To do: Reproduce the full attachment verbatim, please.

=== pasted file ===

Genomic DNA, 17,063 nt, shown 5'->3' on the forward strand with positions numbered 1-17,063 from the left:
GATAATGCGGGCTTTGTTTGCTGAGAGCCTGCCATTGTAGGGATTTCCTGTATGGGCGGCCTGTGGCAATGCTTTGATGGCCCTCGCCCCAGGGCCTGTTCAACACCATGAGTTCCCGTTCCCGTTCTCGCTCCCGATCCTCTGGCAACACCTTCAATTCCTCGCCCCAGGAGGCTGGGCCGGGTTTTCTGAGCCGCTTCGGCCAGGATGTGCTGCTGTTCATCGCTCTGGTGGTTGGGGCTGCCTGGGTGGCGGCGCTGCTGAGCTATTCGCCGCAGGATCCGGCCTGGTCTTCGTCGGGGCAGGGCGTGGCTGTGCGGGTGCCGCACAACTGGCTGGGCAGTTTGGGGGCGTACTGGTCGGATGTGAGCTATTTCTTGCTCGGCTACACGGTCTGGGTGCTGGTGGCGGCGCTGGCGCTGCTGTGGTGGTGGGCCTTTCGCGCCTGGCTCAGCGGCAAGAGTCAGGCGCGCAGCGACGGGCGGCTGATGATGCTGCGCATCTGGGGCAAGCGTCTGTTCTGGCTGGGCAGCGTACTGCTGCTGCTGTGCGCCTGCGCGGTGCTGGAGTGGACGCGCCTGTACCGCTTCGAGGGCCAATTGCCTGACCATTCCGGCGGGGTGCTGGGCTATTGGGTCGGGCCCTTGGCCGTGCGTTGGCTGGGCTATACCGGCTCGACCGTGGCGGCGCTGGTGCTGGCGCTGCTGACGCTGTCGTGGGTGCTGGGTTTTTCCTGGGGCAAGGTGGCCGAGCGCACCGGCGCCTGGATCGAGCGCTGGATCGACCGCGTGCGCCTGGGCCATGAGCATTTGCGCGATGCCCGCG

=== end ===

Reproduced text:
Genomic DNA, 17,063 nt, shown 5'->3' on the forward strand with positions numbered 1-17,063 from the left:
GATAATGCGGGCTTTGTTTGCTGAGAGCCTGCCATTGTAGGGATTTCCTGTATGGGCGGCCTGTGGCAATGCTTTGATGGCCCTCGCCCCAGGGCCTGTTCAACACCATGAGTTCCCGTTCCCGTTCTCGCTCCCGATCCTCTGGCAACACCTTCAATTCCTCGCCCCAGGAGGCTGGGCCGGGTTTTCTGAGCCGCTTCGGCCAGGATGTGCTGCTGTTCATCGCTCTGGTGGTTGGGGCTGCCTGGGTGGCGGCGCTGCTGAGCTATTCGCCGCAGGATCCGGCCTGGTCTTCGTCGGGGCAGGGCGTGGCTGTGCGGGTGCCGCACAACTGGCTGGGCAGTTTGGGGGCGTACTGGTCGGATGTGAGCTATTTCTTGCTCGGCTACACGGTCTGGGTGCTGGTGGCGGCGCTGGCGCTGCTGTGGTGGTGGGCCTTTCGCGCCTGGCTCAGCGGCAAGAGTCAGGCGCGCAGCGACGGGCGGCTGATGATGCTGCGCATCTGGGGCAAGCGTCTGTTCTGGCTGGGCAGCGTACTGCTGCTGCTGTGCGCCTGCGCGGTGCTGGAGTGGACGCGCCTGTACCGCTTCGAGGGCCAATTGCCTGACCATTCCGGCGGGGTGCTGGGCTATTGGGTCGGGCCCTTGGCCGTGCGTTGGCTGGGCTATACCGGCTCGACCGTGGCGGCGCTGGTGCTGGCGCTGCTGACGCTGTCGTGGGTGCTGGGTTTTTCCTGGGGCAAGGTGGCCGAGCGCACCGGCGCCTGGATCGAGCGCTGGATCGACCGCGTGCGCCTGGGCCATGAGCATTTGCGCGATGCCCGCG